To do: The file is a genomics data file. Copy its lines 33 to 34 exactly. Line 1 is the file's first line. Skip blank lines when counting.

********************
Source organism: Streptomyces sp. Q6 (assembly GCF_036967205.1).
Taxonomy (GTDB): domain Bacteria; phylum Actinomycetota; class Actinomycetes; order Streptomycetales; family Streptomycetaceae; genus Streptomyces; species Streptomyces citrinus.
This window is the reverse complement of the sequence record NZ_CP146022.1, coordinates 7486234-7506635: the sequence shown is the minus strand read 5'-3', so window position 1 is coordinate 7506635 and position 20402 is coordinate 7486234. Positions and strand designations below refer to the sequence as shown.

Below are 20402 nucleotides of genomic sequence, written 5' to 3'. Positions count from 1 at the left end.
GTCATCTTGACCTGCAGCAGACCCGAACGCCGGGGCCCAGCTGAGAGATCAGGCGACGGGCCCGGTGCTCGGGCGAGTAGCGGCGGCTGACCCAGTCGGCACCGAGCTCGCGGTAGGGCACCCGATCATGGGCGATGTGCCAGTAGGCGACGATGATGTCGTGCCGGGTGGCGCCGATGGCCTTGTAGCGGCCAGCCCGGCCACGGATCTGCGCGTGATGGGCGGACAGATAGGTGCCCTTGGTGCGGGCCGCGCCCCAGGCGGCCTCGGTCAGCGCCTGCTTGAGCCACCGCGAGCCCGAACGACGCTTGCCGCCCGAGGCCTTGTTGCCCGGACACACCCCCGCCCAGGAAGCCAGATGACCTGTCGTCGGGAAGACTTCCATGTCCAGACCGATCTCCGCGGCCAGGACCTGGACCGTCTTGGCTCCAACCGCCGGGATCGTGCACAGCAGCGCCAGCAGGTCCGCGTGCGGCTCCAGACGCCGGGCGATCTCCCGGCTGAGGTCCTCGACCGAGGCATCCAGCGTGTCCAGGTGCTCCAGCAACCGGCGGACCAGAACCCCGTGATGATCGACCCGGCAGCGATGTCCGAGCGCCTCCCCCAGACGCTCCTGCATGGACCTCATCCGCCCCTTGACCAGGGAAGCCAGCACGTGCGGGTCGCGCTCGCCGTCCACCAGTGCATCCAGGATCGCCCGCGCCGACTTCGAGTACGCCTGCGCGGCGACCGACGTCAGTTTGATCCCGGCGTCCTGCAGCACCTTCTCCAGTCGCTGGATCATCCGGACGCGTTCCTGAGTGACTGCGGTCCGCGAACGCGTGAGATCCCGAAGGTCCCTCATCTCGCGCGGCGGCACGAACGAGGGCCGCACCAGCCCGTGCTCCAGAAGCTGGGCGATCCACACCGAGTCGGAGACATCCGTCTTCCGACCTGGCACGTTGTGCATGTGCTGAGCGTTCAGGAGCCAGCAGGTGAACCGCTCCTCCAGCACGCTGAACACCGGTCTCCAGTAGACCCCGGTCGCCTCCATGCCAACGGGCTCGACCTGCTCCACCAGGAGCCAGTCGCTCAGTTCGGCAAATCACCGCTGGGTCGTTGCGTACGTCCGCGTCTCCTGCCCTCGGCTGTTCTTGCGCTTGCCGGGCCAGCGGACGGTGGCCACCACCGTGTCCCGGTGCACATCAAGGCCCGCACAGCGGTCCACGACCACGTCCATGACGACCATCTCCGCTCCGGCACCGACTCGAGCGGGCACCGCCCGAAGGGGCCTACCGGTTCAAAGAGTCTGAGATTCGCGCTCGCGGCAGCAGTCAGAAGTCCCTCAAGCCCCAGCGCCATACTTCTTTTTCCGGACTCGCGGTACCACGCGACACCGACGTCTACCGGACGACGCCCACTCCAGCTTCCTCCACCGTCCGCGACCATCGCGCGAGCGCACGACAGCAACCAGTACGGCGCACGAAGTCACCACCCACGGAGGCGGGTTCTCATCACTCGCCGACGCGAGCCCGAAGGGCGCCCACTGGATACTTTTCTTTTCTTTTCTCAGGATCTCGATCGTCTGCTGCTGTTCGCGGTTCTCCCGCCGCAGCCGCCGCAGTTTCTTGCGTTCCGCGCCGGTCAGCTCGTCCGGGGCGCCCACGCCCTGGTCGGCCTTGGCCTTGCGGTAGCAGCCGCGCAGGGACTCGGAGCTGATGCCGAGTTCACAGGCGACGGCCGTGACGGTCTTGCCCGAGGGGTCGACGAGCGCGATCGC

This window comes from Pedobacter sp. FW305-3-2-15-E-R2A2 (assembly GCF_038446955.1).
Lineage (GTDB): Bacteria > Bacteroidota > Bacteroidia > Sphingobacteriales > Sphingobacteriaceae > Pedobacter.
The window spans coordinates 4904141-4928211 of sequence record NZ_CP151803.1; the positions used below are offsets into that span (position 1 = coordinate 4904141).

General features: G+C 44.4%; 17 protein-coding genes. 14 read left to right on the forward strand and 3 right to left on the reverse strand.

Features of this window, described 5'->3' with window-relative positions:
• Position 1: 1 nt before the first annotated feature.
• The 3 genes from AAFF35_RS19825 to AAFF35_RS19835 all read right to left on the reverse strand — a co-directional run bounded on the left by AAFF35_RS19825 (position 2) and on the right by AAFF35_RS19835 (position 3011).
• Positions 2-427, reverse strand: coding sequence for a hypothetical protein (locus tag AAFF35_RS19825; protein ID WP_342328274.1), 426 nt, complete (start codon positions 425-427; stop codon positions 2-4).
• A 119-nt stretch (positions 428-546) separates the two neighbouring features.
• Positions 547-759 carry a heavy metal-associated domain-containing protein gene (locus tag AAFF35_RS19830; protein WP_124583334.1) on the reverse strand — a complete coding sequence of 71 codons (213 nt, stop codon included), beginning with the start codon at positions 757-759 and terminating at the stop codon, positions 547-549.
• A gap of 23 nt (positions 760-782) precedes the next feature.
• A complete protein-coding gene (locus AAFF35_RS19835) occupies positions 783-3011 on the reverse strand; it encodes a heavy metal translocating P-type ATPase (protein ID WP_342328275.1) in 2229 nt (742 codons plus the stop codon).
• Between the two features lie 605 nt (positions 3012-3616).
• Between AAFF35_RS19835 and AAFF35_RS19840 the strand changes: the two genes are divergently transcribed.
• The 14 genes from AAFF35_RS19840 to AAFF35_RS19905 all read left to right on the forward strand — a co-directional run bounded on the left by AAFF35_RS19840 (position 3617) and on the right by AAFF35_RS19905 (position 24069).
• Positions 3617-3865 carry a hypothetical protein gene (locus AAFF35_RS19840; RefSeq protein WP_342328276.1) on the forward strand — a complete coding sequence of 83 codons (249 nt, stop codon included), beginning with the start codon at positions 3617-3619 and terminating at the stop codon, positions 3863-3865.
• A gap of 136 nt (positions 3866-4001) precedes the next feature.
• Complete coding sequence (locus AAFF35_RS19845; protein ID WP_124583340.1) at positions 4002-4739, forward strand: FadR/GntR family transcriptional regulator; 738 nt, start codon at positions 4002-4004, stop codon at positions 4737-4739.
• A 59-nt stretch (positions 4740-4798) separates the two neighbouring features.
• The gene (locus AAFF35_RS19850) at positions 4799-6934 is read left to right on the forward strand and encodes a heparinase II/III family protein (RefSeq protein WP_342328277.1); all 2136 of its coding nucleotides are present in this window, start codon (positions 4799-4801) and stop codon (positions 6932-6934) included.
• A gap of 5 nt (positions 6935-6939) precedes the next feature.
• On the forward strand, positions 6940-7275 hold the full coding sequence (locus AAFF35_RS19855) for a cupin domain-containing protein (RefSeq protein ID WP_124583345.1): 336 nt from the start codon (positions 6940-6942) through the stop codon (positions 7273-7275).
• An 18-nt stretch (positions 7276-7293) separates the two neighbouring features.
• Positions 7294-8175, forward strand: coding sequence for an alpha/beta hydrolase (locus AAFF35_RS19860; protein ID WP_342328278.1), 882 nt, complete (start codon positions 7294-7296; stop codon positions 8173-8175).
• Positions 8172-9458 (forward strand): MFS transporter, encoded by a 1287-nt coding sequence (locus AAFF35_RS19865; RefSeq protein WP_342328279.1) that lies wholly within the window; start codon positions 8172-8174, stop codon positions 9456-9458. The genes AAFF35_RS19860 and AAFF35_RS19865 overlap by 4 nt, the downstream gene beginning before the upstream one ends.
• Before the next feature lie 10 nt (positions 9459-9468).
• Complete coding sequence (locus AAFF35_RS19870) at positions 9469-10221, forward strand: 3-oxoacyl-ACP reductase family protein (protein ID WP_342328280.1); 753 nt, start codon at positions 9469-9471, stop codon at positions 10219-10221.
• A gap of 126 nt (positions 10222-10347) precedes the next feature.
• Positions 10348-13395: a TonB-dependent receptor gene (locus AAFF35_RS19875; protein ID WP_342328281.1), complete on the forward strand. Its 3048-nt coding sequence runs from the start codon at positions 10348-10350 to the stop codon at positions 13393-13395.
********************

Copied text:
• A gap of 126 nt (positions 10222-10347) precedes the next feature.
• Positions 10348-13395: a TonB-dependent receptor gene (locus AAFF35_RS19875; protein ID WP_342328281.1), complete on the forward strand. Its 3048-nt coding sequence runs from the start codon at positions 10348-10350 to the stop codon at positions 13393-13395.